Russian human rights activist Pavel Chekhov, 43, says police are stopping people on the street from checking their mobile phones.
He is sure that Vladimir Putin would have preferred to shut down the Internet completely – but now the president has more than enough other things to think about:
– Of course, Putin prefers to shut down the Internet. As it is, says Chekhov, Putin and the Internet are just as different – and he shows this by extending his arms in every direction. He is in Norway to participate in events sponsored by, among others, Free Ord and the Helsinki Committee.
Putin does not use the Internet and does not like the Internet. And the Internet does not like Putin. So Putin would have preferred not to have the Internet. But he can’t. The internet will likely be around longer than Putin, Chekhov says, without pulling the tape.
His organization “Agora” was officially banned by the authorities in 2016. Two years earlier, he and “Agora” were awarded the prestigious Raffto Prize. Chekhov was the leading spokesperson for human rights in Russia.
– I am convinced that Putin still uses the old landlines and paper documents he receives from his people. He and the Internet belong to two different centuries.
Why is it better to cut off the internet?
– Because he was a constant danger to him and his inner circle, but I doubt he was able to shut him down.
Since the invasion of Ukraine, Russia has blocked access to Facebook, Instagram, and Twitter to anyone with Russian IP addresses.
Telegrams are used frequently. Chekhov says there is no indication that they are passing the information on to the authorities.
Stop people in the street
On the other hand, it can tell us about cases where police officers stop people on the street or at border crossings and ask to look at their phones.
– They check if people have Telegram channels that have more information about the Ukraine war than state propaganda. They are looking through people’s Telegram account. So we advise our people to delete these things if they want to cross the border.
– Why would they do that?
Its purpose is mostly to create fear and to seek stronger self-censorship. Because there are no direct consequences, at least not yet. They don’t want you to have alternative information about the system and thus become more critical of them.
Galina Timchenko, who is now the managing director of Russia’s largest independent media outlet, Medusa, agrees with Chekhov:
– Yes, they want to shut down the Internet, but I am not sure if they have the ability to do so, neither financially nor technically. And the penalties are not improving.
She and her editorial staff fled Russia eight years ago – after the annexation of Crimea. She is also in Norway as a guest at the Freight Ord Foundation. medusa – Like many other “illegal” Russian media – it is based in Latvia.
They are concerned first and foremost that it should not be possible to obtain information from independent sources. It is a disaster for independent thinkers who desperately want objective and correct information.
Meduza is blocked for internet users in Russia, but people know the advice: they use a foreign VPN connection and thus can access the website.
– There have been a lot of readers from Holland and France lately.
How do you think people can be stopped in the street to check their phones?
– It’s a sign of a totalitarian regime. This regime has changed its mask. They stopped pretending to be authoritarian.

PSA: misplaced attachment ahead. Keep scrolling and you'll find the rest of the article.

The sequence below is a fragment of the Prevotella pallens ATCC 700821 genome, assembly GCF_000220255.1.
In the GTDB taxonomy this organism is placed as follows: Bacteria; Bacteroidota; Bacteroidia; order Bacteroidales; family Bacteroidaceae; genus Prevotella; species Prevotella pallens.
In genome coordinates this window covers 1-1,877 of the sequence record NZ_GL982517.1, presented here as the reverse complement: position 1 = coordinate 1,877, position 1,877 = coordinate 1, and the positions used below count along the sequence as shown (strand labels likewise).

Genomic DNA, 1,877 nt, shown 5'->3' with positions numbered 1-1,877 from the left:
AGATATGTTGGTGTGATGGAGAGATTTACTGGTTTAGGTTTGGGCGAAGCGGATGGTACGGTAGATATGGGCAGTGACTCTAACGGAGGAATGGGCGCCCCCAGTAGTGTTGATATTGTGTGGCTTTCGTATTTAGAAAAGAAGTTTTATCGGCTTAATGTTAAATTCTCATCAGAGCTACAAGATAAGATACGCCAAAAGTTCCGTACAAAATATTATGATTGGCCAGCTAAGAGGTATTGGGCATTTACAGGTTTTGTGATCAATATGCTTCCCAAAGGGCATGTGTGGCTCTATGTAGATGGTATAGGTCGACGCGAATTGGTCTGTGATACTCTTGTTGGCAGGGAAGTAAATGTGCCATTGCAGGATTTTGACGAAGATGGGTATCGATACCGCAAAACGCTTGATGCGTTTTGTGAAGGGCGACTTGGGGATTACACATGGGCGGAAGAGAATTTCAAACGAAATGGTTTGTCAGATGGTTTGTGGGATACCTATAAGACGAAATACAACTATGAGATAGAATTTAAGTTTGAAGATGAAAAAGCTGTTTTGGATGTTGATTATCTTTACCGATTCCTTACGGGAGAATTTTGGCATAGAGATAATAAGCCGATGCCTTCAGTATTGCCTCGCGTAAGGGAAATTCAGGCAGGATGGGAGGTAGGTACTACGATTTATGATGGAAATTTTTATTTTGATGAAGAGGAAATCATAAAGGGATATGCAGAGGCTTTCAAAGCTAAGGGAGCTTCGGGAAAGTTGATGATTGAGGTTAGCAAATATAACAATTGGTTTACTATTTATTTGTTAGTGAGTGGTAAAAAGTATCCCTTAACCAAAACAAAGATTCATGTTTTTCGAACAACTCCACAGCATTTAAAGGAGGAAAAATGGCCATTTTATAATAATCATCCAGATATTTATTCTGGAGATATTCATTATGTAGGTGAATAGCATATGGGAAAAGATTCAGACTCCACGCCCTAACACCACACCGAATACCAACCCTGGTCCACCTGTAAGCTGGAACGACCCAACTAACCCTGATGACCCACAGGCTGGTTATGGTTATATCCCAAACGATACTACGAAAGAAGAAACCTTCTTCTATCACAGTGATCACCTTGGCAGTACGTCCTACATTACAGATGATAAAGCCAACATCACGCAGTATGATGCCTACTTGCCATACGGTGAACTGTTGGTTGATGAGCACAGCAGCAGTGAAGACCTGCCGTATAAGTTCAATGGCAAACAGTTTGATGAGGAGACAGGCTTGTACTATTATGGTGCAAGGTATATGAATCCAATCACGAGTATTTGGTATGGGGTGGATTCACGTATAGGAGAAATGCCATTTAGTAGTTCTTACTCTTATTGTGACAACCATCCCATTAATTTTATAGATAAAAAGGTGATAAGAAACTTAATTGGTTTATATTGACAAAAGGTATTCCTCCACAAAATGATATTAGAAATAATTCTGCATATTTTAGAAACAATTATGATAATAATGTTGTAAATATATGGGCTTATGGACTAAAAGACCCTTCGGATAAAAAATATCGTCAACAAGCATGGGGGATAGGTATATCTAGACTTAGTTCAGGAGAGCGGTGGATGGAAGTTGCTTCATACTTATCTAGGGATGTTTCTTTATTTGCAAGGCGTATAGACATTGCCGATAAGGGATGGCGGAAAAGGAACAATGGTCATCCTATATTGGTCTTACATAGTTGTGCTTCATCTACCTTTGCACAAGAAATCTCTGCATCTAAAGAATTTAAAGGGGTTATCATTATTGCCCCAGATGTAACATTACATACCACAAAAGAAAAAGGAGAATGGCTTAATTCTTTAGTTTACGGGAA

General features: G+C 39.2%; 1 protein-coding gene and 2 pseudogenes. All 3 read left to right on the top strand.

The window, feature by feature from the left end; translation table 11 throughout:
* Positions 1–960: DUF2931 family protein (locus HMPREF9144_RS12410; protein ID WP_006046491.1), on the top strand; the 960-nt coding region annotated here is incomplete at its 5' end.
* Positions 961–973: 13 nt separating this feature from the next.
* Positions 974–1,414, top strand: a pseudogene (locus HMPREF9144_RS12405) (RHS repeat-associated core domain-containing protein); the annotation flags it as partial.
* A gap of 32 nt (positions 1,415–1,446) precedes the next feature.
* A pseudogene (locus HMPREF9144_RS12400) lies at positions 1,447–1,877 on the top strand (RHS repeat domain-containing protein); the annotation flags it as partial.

Why do they check people’s phones?
– First of all to see your contact list. They have a special app that they use for this. This is dangerous, because they can extract a lot of information about you and your contacts in this way.
The protests have taken control
Johan Kalsas, PhD fellow in Russian Media and Communication at the University of Bergen, explains the big pictures:
For many years, freedom of expression on the Internet was greater than in the traditional media. When the major demonstrations against election fraud ten years ago, the internet and social media were central as Alexei Navalny and others mobilized the masses. Then the Russian authorities woke up. They realize what a powerful political mobilizing power the Web can have – and that they have to do something about it.
Kalsaas talks about the Sovereign Internet Law – which gives Russian authorities the opportunity to shut down websites and monitor all traffic that passes over the Internet.
It is about gaining national state control over the Russian Internet. The online infrastructure has been nationalized so that the authorities control and can monitor the digital lives of the population. The Internet has been transformed into a place controlled by the state.
The PhD fellow explains that 2021 was a historically black year for freedom of expression in Russia, especially the Internet.
Independent media were good at using the Internet, but were labeled “foreign agents” and demonized – making the Internet as a source of independent information narrower and narrower.
lost breathing space
Johan Kalsas explains that in the lead-up to the war, journalists and activists had their computers and cell phones searched.
– When the war broke out, Facebook, Instagram and Twitter were blocked. Meta, the company behind Facebook, has been described as an “extremist organisation”.
– How important is this?
The international podiums were one of their last respite. Russia has its own social programs, but they are under much greater control. Therefore, global social media has been a haven, a respite from the state and a place of privacy and protection very different from the Russians, who may be required to disclose information about their users to the authorities, if they request it.
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